Feasibility metrics

Although examining feasibility was an a priori goal, we also conducted exploratory analyses examining feasibility based on the results testing the effectiveness of the intervention. Specifically, we assessed time to complete the intervention, time to read the health message, number of affirmative responses, and quality of responses to the Kindness Questionnaire.
Using timestamp data, we computed the time to complete the intervention and the time spent reading the threatening health message. We summed the number of affirmative responses to the Kindness Questionnaire to explore whether asking participants to write or think about each ‘yes’ response discouraged additional ‘yes’ responses. We coded the quality of examples in the Self-Affirmation Written Examples condition ( n = 107). Higher quality was defined as more specific and/or detailed examples. Examples were coded as absent, minimal, or moderate-to-full (referred to as full). See Appendix C for the exact coding procedures and codebook.

Overview of analysis

Effectiveness analyses

To determine whether the intervention affected the four primary DVs (intentions, reactance, and message effectiveness and acceptance), we ran four 2 (Self-Affirmation: Self-Affirmation, No Self-Affirmation Control) × 3 (Example Type: Written Examples, Imagined Examples, No Examples) ANOVAs and then four parallel ANCOVAs adjusting for 11 pre-specified covariates (sex, age, education, race, ethnicity, survey completion mode, number of quit attempts, health literacy, employment status, income, and smoking level). We also used ANOVAs to test whether education, race, survey completion mode, or smoking level moderated the effect of the intervention on the primary DVs. Finally, we repeated the ANOVAs for only those in the self-affirmation conditions. Next, we ran seven 2 × 3 ANOVAs to test whether the intervention affected the secondary DVs (i.e., self-efficacy, perceived cognitive risk, feelings of risk, response efficacy, anticipated regret, perceived severity, and worry).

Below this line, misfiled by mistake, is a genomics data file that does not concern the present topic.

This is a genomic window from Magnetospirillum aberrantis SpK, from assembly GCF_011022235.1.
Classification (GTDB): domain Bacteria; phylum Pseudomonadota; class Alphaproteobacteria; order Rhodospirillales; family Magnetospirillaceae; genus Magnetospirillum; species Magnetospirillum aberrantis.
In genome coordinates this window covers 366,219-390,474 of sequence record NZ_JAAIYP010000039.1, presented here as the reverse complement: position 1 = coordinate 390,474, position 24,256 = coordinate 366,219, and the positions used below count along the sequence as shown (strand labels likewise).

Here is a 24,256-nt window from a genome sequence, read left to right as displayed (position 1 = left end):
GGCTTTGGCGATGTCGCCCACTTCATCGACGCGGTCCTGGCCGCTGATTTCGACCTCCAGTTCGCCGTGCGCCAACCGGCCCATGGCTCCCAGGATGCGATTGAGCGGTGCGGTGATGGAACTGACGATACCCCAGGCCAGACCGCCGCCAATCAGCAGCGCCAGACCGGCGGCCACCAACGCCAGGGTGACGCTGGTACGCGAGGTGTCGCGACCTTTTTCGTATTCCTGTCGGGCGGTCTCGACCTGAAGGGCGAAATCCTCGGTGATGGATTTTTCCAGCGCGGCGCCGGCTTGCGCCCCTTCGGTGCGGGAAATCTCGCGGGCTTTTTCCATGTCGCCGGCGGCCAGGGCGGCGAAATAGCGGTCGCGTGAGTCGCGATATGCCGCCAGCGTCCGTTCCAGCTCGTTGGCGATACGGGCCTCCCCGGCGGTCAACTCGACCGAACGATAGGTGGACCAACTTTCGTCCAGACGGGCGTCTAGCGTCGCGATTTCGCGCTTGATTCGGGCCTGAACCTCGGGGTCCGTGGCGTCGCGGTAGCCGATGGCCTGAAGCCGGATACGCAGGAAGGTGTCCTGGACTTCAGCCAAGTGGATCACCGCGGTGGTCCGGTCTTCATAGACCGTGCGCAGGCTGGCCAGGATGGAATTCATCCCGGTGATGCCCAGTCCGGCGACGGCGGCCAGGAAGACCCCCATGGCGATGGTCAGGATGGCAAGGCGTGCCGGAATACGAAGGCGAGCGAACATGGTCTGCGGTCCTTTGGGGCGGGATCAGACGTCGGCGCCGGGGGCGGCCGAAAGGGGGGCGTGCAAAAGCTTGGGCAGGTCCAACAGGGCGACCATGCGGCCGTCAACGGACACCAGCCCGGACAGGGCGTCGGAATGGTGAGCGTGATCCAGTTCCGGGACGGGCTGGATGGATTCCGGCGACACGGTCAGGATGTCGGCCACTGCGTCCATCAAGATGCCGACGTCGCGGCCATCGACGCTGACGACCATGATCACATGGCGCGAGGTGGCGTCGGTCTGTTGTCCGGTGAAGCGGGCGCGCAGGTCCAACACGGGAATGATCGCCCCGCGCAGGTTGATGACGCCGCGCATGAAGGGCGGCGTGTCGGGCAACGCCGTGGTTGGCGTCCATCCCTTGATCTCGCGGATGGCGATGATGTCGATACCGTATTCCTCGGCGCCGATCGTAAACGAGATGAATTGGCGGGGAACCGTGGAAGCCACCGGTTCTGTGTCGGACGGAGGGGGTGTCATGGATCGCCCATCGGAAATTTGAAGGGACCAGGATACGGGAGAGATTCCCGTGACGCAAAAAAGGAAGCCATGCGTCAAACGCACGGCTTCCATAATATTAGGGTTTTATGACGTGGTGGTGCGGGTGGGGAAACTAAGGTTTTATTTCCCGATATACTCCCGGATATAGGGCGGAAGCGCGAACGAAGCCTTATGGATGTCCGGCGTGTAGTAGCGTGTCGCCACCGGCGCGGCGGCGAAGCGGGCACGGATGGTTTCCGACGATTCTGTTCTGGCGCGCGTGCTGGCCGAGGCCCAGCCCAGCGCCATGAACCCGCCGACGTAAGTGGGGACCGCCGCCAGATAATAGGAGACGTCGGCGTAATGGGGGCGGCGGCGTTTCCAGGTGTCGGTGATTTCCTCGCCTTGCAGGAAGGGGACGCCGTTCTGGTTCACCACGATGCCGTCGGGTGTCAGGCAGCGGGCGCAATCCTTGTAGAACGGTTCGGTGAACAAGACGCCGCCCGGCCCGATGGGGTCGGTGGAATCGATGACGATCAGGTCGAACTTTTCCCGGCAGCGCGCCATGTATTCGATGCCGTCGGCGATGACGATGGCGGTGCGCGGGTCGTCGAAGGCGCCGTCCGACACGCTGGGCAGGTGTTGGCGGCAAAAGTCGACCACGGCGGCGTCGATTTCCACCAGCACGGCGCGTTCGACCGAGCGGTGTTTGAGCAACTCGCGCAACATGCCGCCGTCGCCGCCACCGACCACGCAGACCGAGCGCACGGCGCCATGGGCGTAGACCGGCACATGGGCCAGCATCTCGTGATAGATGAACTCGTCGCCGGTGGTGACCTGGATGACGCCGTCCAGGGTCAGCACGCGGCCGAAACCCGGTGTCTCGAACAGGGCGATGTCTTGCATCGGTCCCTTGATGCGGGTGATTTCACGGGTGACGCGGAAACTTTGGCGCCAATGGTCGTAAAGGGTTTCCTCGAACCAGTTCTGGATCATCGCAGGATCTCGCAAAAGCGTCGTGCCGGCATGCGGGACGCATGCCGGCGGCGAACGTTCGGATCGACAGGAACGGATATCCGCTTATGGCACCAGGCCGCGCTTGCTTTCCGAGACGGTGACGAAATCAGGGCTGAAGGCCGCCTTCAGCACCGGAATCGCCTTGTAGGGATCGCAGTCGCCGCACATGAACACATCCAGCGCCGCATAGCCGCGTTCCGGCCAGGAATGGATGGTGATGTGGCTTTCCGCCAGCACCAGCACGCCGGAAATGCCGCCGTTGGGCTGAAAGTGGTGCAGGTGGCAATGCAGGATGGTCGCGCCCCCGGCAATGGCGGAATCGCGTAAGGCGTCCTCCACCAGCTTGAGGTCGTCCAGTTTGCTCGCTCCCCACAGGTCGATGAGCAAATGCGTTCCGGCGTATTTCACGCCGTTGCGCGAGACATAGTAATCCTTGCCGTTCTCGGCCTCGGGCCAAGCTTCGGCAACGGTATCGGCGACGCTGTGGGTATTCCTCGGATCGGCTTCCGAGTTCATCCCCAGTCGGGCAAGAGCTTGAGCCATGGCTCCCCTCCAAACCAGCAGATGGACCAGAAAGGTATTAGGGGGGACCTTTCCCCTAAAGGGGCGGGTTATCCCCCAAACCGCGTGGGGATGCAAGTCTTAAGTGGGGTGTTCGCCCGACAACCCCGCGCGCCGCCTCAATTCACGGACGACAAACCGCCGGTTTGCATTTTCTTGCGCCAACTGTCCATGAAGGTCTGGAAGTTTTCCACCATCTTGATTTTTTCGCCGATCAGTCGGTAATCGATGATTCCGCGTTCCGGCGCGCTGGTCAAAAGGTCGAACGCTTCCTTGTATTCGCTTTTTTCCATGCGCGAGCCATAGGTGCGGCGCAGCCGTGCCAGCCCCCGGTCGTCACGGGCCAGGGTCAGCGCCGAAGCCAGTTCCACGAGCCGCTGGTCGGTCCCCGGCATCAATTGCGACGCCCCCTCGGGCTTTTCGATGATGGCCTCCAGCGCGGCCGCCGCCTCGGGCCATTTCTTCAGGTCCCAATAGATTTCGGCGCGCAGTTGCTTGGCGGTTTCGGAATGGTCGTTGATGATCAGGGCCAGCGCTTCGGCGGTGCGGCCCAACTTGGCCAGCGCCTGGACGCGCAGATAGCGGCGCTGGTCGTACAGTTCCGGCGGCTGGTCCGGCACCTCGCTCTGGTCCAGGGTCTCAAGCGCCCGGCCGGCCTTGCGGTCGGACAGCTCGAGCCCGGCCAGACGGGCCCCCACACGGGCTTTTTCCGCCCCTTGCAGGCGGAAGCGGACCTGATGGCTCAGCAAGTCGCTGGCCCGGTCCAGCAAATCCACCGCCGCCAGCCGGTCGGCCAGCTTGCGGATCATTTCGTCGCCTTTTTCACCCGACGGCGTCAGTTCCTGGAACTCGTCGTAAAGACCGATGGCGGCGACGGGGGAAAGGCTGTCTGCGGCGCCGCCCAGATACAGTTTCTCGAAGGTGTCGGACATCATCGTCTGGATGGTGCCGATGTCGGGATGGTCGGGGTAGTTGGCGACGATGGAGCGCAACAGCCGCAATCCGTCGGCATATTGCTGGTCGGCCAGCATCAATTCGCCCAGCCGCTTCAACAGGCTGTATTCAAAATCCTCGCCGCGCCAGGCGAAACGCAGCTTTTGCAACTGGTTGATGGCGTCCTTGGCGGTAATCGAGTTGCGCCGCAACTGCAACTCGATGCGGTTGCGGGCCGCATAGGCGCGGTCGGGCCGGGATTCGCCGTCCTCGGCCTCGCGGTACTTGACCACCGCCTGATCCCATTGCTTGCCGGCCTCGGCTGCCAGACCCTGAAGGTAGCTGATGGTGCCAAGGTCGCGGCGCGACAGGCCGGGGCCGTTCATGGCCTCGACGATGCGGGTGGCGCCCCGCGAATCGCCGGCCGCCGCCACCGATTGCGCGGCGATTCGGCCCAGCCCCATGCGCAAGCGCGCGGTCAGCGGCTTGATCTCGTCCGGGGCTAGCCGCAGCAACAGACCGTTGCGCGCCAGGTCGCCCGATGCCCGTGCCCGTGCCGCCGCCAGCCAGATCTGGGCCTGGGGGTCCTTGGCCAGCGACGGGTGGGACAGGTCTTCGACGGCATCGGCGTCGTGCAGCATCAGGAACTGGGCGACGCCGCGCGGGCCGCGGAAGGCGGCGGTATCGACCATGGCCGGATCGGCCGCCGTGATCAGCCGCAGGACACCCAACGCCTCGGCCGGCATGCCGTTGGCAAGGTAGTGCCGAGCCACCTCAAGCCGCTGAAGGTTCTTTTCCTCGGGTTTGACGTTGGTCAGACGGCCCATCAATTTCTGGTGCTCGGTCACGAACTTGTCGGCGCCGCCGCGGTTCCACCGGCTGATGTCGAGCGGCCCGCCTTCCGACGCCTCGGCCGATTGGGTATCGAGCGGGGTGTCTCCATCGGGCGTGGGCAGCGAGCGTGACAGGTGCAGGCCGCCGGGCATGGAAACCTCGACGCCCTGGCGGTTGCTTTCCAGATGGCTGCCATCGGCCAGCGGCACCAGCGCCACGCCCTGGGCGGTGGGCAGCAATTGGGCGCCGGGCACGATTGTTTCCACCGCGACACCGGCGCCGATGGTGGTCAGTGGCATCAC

Feasibility analyses

We examined descriptives for the five feasibility metrics. Correlations and t-tests planned a priori were used to test whether these metrics differed by participant characteristics and ANOVAs were used to test whether they varied across conditions. We used correlations to examine the relationships of the five feasibility metrics with DVs. We also explored post hoc whether results differed after restricting the sample to participants in the Self-Affirmation conditions only and to those in the Self-Affirmation Written Examples condition only.

Intent-to-treat analysis

We used correlations, t-tests, and ANOVAs to test whether the 297 participants who were excluded from the analyses were different from the 603 who were included, and whether including them in the analyses meaningfully changed the results and conclusions.


Participant characteristics

Participant characteristics ( n = 603) are shown in Table  1. The sample was mostly female (72%), White (86%), and non-Hispanic (92%) with a mean age of 38 years ( SD = 10.19). Most (89%) completed the survey on a phone. Nearly 90% of the sample smoked daily; daily smokers smoked an average of 15.43 cigarettes per day ( SD = 8.04). Nondaily smokers smoked an average of 15.33 days in the past 30 days ( SD = 7.62) with an average of 4.70 cigarettes smoked each day they smoked ( SD = 3.80). The median number of previous quit attempts was two. Descriptives for DVs are shown in Table  2. Mean study completion time was 13.72 min ( SD = 8.66).
Table 2
Descriptives of and zero-order correlations among dependent variables
1. Message acceptance
− .35**
2. Message effectiveness
− .30**
3. Reactance
− .19**
− .03
− .27**
− .29**
− .33**
− .30**
− .35**
− .26**
4. Intentions to quit smoking
5. Self-efficacy
6. Perceived cognitive risk
7. Feelings of risk
8. Response efficacy
9. Anticipated regret
10. Severity
11. Worry
0.06 a
0.07 a
1 to 4
1 to 4
1 to 4
1 to 4
1 to 4
− 2.5 to 1.2
− 2.2 to 1.2
1 to 4
1 to 4
1 to 4
1 to 4
* p < .05; ** p < .01
a Means are from standardized scores